Actor Will Smith had to reassure his fans that his version of Genie in the upcoming "Aladdin" movie will actually be blue — just like in the classic 1992 Disney cartoon — after some confusion over the initial look of the character.
"BAM!! First look at the Genie, Princess Jasmine, and #Aladdin! Check Me Rockin' the Top Knot Ponytail Vibes in @entertainmentweekly (and yes, I'm gonna be BLUE! :-))," the star wrote on his Instagram.
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BAM!! First look at the Genie 🧞♂️, Princess Jasmine, and #Aladdin! Check Me Rockin’ the Top Knot Ponytail Vibes in @entertainmentweekly 😆 (and yes, I’m gonna be BLUE! :-) This is how the Genie is in Human / Disguise Form. My character will be CGI most of the movie.)
In the movie business, casting black actors to play white characters is not a new concept. In the classic "Men in Black" movies, Smith himself played the role of the originally white Agent J. His character Robert Neville in "I Am Legend" was also white in the source material. Some of these castings were received well by audiences.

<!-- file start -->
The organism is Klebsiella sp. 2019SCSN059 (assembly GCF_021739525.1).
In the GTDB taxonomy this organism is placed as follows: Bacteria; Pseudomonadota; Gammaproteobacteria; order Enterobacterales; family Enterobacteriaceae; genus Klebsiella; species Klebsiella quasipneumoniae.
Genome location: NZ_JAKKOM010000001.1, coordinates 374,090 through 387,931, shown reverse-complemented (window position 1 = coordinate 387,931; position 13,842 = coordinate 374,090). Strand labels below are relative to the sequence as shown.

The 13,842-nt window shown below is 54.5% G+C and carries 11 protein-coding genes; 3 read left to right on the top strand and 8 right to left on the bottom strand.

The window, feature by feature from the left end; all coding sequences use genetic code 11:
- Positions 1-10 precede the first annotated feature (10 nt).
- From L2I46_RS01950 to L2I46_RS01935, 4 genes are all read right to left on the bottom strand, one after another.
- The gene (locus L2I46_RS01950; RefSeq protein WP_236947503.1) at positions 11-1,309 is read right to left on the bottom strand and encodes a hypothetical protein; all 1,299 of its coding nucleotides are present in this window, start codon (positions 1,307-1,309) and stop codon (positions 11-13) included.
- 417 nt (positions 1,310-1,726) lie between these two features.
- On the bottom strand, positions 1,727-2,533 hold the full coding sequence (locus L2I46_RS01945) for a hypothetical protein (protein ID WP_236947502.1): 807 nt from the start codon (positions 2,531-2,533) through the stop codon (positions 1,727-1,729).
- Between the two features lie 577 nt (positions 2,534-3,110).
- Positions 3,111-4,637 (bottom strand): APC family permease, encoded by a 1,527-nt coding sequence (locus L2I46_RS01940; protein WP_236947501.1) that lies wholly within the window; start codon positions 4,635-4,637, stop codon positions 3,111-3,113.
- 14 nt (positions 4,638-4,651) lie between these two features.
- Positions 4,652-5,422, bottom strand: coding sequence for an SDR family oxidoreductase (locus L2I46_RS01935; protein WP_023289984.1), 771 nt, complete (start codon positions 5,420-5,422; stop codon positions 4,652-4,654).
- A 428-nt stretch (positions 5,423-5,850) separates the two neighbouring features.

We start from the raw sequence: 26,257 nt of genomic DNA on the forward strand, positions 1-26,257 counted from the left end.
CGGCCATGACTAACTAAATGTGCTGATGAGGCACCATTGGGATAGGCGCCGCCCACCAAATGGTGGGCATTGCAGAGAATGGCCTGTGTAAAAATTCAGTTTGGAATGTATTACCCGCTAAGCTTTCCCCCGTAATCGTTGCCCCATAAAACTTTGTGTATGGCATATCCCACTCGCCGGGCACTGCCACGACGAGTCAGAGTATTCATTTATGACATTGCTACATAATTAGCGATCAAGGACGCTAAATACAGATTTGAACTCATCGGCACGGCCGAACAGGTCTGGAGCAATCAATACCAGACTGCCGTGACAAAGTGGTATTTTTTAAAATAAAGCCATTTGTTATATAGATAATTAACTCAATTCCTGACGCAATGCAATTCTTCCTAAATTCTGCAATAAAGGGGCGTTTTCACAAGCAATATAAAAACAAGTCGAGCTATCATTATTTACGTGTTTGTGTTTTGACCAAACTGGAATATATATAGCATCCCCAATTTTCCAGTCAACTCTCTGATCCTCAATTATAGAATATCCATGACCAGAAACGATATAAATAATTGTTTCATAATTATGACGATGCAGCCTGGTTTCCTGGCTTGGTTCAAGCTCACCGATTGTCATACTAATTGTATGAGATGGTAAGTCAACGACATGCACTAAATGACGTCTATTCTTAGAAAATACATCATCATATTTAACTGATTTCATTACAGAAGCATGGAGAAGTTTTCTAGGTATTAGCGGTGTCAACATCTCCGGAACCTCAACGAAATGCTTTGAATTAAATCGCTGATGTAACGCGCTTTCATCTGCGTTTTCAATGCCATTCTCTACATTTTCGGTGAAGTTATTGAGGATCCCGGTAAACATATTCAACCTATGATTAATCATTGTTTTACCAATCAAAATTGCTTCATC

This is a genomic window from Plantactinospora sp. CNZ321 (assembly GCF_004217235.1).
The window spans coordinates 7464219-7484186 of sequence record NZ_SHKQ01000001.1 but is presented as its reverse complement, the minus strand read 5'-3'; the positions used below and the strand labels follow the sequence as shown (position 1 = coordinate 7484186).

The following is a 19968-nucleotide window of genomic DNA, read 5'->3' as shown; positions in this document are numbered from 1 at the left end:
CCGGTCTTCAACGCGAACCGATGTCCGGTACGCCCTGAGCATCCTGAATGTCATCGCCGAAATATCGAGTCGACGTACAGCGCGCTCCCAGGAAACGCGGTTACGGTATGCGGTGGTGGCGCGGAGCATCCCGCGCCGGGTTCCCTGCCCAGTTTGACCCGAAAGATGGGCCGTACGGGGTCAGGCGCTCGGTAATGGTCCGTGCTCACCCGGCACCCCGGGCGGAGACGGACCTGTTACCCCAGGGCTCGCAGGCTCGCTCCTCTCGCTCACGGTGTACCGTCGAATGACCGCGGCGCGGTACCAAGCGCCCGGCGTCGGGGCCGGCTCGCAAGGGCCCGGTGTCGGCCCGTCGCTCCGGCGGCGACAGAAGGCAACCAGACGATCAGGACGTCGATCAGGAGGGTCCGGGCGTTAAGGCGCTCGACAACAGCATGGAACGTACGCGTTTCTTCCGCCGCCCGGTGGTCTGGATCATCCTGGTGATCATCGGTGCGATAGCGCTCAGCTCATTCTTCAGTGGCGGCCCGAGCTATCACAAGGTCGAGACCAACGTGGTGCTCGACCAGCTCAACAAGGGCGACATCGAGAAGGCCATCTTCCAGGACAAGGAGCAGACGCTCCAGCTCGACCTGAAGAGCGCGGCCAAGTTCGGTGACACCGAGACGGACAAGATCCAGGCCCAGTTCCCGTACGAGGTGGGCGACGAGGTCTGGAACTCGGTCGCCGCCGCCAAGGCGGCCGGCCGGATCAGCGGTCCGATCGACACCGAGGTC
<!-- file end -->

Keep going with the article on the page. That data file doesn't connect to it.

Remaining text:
As we can see, the first (or most iconic) version of a character gets imprinted in the mind of the audience quite firmly. While the cartoon Genie was voiced by the late Robin Williams, he was most definitely remarkably blue. The poster featuring Smith as Genie shows him in "Human/Disguise Form," the actor explained. Apparently, at some point in the story, the Genie will have to conceal his magical nature.
For the rest of the movie, his character will mostly be a blue-hued CGI animation, Smith said on Instagram.
"Aladdin," which is set to premiere in 2019, also casts Mena Massoud as Aladdin, Naomi Scott as Jasmine and Marwan Kenzari as Jafar. Billy Magnussen and Nasim Pedrad are also in the cast.
Disney, which has embarked on a long-term plan of remaking its most iconic cartoons as live-action films, has already released "Cinderella," "The Jungle Book" and "Beauty and the Beast." Upcoming movies also include "Dumbo" and "The Lion King," with the latter appearing to be a direct, shot-to-shot remake, much like Gus Van Sant's remake of Alfred Hitchcock's "Psycho" — a rare occurrence, despite the ongoing trend on series reboots.